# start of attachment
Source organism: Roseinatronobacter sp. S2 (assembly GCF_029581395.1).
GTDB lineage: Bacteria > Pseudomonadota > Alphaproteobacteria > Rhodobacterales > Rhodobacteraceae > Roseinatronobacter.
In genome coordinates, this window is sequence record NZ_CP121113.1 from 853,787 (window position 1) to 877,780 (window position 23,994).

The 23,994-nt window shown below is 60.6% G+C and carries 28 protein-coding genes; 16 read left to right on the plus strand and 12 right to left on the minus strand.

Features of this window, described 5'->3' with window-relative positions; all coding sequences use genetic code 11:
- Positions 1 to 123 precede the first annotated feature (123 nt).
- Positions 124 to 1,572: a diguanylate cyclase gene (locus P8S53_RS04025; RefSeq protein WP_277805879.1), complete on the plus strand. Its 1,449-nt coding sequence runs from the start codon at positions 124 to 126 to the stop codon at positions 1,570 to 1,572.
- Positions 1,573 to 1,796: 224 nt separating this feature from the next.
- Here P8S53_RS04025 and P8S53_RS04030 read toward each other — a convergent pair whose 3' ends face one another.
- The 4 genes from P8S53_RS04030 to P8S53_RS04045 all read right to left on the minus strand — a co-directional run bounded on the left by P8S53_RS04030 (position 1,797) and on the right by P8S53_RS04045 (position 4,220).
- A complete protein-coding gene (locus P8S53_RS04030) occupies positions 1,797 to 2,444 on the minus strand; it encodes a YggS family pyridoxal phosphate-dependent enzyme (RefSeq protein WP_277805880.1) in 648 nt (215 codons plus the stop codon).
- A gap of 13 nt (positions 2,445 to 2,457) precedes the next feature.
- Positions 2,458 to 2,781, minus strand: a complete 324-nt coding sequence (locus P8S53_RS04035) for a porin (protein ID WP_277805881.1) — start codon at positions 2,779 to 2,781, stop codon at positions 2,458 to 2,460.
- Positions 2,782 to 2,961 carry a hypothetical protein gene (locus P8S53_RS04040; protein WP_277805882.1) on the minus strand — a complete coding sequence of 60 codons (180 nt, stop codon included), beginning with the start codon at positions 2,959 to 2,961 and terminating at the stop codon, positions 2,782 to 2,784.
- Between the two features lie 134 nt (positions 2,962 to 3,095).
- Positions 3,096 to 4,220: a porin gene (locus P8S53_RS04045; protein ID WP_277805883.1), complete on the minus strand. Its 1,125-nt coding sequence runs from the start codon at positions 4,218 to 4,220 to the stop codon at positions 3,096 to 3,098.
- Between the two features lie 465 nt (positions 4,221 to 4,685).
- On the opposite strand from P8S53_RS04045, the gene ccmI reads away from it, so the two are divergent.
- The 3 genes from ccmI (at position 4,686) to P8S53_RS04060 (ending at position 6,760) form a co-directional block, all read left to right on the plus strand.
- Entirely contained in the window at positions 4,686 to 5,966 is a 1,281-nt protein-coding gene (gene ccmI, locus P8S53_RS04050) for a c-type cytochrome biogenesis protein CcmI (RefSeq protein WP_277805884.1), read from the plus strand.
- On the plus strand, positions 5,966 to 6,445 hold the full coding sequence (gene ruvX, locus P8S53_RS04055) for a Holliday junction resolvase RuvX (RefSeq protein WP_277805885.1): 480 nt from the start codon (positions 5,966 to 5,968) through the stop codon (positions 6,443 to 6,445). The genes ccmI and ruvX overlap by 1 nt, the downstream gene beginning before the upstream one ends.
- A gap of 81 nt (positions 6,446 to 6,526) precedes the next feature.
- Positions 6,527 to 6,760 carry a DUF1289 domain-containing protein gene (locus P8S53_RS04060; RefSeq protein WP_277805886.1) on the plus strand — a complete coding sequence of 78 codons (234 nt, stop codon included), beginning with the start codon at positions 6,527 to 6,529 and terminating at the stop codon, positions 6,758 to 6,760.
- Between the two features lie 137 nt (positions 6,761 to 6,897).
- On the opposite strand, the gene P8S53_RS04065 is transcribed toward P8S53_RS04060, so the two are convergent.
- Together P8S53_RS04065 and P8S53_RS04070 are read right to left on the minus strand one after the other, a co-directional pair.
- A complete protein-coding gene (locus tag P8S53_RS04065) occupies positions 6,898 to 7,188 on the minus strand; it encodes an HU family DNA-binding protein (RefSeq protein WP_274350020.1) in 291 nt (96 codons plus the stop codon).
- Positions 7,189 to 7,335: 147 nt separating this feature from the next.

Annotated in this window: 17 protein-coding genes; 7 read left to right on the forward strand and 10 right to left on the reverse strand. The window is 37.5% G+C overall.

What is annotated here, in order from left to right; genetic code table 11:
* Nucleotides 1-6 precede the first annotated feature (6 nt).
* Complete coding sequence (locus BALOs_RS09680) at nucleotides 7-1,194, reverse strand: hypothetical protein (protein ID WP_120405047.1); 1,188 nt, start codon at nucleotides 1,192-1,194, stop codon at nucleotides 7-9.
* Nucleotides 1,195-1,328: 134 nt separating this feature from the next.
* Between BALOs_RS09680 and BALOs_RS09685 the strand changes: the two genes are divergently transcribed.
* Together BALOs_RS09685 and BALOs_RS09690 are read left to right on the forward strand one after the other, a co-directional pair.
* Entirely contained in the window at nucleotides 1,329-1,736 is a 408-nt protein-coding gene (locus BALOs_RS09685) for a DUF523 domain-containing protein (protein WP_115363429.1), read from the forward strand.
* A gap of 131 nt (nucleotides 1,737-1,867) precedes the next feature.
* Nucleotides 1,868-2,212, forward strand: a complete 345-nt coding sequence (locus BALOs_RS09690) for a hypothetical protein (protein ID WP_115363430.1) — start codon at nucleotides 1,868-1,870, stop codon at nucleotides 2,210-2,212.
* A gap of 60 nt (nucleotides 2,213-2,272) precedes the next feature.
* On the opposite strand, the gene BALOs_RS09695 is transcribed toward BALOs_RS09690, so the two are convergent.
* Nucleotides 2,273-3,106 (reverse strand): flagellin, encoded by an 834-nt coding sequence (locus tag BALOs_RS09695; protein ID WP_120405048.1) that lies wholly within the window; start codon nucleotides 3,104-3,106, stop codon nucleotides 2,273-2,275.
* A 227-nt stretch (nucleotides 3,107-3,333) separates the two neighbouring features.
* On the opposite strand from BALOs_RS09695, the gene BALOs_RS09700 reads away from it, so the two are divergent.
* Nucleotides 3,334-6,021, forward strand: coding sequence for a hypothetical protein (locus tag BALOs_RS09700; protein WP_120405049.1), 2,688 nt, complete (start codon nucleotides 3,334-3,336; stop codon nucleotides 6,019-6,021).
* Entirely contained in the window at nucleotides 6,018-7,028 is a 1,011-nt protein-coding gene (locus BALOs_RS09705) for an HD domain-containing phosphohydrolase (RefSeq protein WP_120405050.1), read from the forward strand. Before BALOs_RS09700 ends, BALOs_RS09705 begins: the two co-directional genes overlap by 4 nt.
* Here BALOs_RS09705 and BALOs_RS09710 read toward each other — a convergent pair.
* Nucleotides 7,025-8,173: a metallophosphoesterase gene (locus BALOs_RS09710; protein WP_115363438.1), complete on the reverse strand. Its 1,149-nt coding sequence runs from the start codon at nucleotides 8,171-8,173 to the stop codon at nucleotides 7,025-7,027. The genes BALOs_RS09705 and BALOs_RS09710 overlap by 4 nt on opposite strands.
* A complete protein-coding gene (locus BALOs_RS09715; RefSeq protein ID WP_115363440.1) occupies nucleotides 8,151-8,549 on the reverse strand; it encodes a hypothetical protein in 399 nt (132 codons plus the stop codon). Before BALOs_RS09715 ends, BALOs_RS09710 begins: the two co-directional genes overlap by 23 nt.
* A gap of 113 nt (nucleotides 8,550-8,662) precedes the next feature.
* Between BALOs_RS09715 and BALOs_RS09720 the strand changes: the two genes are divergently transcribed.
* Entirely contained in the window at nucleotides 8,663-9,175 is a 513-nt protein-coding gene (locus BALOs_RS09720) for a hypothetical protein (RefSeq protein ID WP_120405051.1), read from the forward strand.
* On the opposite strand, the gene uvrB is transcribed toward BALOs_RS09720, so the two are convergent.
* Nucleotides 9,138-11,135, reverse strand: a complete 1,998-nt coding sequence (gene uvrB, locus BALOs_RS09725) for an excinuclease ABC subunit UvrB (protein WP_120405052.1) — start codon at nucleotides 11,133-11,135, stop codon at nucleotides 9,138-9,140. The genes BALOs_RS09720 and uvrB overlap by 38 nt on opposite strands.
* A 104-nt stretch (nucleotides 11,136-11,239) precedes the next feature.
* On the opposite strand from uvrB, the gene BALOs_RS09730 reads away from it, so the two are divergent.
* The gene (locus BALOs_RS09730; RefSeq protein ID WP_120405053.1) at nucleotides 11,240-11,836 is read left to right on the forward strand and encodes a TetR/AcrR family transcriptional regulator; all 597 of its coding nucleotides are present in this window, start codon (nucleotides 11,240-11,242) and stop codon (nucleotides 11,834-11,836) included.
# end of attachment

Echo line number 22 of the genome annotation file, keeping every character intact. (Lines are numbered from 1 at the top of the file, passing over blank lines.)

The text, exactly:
- A gap of 81 nt (positions 6,446 to 6,526) precedes the next feature.